absolute fiction is fictitious

The Next gets released in 10 days!

My debut novel,The Next, gets released in 10 days.  Considering it's been completed for almost a year now (at least in my noodle), this can't come soon enough.  It may sell 10, it may sell 10,000, but to execute a vision is in and of itself one hell of a victory for this dreamer.  

So many of us live lives of mounting un-followed-through pursuits.  I feel the 9-to-5 corporate culture conditions us to 1) excuse ourselves for not making new dreams, and 2) excuse ourselves for not following through with the ones we once had.  This culture has a magical built-in dream-thresher called rationalization that shreds into oblivion any pursuit not outlined by making moolah.  Oprah and her minions have skipped the "having a dream" part and hopped right on over to "monetizing a dream."  Why…why must what you want and making money be linked?  At all?  The moment someone links money to a dream is the moment someone inevitably begins to compromise what he really wants for something he sort-of-wants but may rake in more cash. 

I am as much a guilty party in this submersion of the bleh-bleh's as anyone.  I've got no trust fund.  I live in NYC where the city, Fed, & state taxes are as high as the cost of living. Paying rent is always a struggle - and I'm not in my twenties anymore.  Yet - an extraordinary convergence of circumstances jolted me from "maybe one day I'll write a book" to "must plunge now."  

What did not occur to me was, "Hey, I could make a living writing!"  

I don't personally know ANY writer who makes a living by writing exclusively.  Even the most successful I know must supplement with some kind of alternate job on the side (whether they admit it publicly or not), or at the very least lectures, tours, teaches classes, etc.  But here's the point:  Being aware of this impossibility is freeing - not discouraging.  The pressure to impress gets alleviated once you've accepted the reality that you will not make a living writing.  You shift from "I should write this because they want me to" to "I can write whatever the heck I want to write."  I don't need to compromise the vision one itty-bitty-bit because I'm not motivated by anything - anything - but the truth of the imaginary circumstances.  I knew from the first moment my narrator started calling his neighbors "Schlongzilla," "Whippit on RedBull," and "Beached Whale," that I wasn't going to back down on what I needed to spit out.  I knew the level of crudeness.  The tone.  The texture.  The oddball stuff that I find exciting and rich.  My screwed-up sense of irony.  My sense of erotic.  Because it was never about money, I could make it all about my truth.  I knew if a publisher didn't appreciate it, hell, I'd self-publish.  (Fortunately I found a publisher in Wilde City Press that read The Next and said "right on, kiddo," and they provided one hell of an editor who was on board with the direction I was going from the get-go.  Jerry Wheeler rocks.)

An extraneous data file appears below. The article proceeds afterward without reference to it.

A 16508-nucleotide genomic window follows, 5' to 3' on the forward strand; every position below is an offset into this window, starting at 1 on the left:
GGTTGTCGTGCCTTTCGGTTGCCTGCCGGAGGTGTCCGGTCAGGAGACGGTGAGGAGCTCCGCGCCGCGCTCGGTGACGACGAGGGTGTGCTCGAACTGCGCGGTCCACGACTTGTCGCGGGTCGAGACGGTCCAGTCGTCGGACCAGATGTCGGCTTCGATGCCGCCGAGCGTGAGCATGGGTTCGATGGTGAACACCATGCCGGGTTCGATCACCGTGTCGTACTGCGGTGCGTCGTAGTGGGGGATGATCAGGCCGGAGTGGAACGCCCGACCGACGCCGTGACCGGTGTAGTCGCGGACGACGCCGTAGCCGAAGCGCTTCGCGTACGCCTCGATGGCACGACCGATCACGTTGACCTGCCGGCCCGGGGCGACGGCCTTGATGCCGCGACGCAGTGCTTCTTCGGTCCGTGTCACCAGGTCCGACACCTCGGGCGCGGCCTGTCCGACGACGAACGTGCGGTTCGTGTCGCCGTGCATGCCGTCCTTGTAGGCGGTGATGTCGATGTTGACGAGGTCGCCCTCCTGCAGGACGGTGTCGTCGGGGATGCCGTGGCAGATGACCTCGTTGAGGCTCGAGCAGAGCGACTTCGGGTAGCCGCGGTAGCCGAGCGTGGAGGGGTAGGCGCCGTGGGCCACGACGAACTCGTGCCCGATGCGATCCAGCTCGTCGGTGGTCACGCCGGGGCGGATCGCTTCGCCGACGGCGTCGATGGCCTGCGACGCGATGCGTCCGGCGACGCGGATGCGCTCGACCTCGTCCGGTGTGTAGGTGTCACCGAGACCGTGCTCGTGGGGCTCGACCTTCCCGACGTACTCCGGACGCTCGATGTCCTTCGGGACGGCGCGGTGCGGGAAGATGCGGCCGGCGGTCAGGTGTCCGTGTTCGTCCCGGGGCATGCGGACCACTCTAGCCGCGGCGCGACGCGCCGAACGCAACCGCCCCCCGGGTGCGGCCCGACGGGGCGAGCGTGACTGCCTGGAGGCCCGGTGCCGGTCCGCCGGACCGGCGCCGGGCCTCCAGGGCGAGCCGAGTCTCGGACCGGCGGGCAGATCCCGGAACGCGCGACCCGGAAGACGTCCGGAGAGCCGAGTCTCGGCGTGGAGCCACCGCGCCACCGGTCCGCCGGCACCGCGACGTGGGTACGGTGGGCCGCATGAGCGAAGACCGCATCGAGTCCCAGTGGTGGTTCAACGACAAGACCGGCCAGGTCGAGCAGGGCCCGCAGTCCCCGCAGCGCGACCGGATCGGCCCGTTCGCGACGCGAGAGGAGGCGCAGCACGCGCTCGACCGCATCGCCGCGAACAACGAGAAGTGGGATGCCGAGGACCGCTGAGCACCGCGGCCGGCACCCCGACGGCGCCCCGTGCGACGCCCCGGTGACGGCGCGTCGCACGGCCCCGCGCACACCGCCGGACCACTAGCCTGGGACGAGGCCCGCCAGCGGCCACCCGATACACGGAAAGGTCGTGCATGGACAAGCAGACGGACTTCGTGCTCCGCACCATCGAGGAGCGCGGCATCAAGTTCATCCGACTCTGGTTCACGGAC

When the pressure to make money hovers over an author, how does it influence his/her writing?  I'd love to know authors' and readers' thoughts about this.  It's a touchy subject, and I'm admittedly naive and new to the world.  I'm on absolutely no higher ground whatsoever.

And yet…and yet...

Have you ever started reading a novel, and you can just feel choices made between page 1 and page 10 have already deviated from the author's true north?  In your gut something says...nope, not hitting it.

Any thoughts are welcome!


Rafe Haze

C  L I C K   T O  B U Y

C L I C K   T O  B U Y